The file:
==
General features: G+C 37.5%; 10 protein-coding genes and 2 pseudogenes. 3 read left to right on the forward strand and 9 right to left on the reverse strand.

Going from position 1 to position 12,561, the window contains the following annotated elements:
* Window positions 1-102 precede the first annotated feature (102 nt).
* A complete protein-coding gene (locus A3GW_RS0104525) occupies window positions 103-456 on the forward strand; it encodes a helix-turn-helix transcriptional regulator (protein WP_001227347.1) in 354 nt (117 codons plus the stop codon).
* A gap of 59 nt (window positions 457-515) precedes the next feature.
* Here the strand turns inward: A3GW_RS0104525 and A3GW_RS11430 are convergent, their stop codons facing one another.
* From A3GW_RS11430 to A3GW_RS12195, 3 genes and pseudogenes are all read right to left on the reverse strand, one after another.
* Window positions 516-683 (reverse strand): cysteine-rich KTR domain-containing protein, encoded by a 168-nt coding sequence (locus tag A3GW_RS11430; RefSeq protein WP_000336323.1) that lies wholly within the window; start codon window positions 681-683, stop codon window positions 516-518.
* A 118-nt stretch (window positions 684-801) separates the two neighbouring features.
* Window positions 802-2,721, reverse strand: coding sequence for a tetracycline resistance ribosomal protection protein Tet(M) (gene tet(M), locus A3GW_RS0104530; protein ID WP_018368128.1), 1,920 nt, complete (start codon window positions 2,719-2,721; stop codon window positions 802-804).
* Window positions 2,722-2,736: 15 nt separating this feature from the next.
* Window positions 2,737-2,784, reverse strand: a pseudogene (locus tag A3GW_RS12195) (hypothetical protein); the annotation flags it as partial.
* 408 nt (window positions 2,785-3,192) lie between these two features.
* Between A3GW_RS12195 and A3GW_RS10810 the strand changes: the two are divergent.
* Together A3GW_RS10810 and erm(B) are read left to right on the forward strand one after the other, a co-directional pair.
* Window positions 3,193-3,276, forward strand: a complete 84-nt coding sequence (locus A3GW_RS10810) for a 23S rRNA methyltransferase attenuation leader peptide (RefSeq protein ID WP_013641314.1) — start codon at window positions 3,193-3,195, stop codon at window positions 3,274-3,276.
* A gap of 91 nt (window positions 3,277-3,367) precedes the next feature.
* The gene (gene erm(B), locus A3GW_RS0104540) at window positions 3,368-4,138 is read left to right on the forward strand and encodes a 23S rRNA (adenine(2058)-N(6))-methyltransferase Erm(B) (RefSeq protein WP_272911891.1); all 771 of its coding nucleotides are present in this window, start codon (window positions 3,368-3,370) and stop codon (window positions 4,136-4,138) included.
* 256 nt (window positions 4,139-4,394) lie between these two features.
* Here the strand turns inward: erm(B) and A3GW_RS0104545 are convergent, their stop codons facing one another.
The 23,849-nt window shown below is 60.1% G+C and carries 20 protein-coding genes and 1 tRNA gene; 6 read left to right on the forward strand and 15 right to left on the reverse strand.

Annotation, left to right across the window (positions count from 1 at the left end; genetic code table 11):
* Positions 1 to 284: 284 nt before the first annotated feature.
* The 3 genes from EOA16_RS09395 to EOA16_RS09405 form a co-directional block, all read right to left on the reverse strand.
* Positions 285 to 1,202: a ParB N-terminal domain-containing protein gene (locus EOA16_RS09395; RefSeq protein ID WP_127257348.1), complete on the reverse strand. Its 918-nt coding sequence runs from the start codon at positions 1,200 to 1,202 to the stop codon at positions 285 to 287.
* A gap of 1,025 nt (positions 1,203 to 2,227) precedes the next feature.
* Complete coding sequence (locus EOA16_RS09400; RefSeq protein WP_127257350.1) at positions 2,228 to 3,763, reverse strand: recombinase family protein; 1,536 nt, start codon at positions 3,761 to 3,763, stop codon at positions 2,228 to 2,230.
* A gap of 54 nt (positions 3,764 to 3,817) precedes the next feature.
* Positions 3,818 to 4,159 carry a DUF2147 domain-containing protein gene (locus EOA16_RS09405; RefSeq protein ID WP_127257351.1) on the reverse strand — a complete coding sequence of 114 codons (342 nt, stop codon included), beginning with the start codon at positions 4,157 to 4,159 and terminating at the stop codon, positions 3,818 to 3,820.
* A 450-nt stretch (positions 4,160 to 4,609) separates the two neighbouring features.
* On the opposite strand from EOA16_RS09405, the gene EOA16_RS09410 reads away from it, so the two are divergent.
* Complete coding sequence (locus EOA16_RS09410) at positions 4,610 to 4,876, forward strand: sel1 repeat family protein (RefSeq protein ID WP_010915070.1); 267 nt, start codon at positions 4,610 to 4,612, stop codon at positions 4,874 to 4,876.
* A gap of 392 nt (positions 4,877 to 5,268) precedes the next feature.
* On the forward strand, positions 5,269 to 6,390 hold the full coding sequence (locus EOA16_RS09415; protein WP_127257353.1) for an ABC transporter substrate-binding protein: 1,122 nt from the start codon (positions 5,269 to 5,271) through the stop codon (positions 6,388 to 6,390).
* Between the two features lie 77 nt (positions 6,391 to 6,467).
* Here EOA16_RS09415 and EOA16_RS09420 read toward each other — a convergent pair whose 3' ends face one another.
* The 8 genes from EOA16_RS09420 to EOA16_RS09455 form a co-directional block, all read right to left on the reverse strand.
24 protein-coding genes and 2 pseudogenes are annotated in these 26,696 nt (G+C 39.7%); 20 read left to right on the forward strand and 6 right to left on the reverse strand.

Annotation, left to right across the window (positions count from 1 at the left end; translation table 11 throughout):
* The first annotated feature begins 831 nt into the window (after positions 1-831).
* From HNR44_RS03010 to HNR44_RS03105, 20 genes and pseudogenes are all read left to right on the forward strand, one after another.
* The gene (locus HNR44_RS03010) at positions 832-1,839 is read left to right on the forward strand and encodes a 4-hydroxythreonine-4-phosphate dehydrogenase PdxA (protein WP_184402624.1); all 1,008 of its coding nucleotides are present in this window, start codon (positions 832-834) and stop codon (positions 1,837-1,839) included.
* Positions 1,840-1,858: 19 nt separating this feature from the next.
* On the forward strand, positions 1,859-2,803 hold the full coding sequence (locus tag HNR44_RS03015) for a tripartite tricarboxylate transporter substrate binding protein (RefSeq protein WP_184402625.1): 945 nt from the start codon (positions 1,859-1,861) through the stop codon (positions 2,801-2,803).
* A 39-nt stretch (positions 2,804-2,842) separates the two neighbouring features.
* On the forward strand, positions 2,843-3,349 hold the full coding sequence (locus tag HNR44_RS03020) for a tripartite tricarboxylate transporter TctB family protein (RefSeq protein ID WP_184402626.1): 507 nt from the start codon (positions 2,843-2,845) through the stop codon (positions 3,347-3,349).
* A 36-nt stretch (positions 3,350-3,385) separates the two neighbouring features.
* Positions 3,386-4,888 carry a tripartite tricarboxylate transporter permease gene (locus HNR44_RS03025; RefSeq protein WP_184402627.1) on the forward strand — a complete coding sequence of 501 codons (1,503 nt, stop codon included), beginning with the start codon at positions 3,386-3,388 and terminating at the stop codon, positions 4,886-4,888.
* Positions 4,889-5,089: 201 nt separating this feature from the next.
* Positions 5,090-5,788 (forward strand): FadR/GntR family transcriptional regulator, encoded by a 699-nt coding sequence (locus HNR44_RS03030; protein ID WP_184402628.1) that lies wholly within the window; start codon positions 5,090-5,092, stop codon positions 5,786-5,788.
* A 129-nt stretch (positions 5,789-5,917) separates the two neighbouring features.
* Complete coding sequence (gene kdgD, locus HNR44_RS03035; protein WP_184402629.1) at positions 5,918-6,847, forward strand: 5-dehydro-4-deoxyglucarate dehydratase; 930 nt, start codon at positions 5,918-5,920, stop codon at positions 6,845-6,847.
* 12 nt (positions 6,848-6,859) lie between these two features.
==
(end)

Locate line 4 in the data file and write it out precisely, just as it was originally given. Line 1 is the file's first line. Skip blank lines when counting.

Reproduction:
* A complete protein-coding gene (locus A3GW_RS0104525) occupies window positions 103-456 on the forward strand; it encodes a helix-turn-helix transcriptional regulator (protein WP_001227347.1) in 354 nt (117 codons plus the stop codon).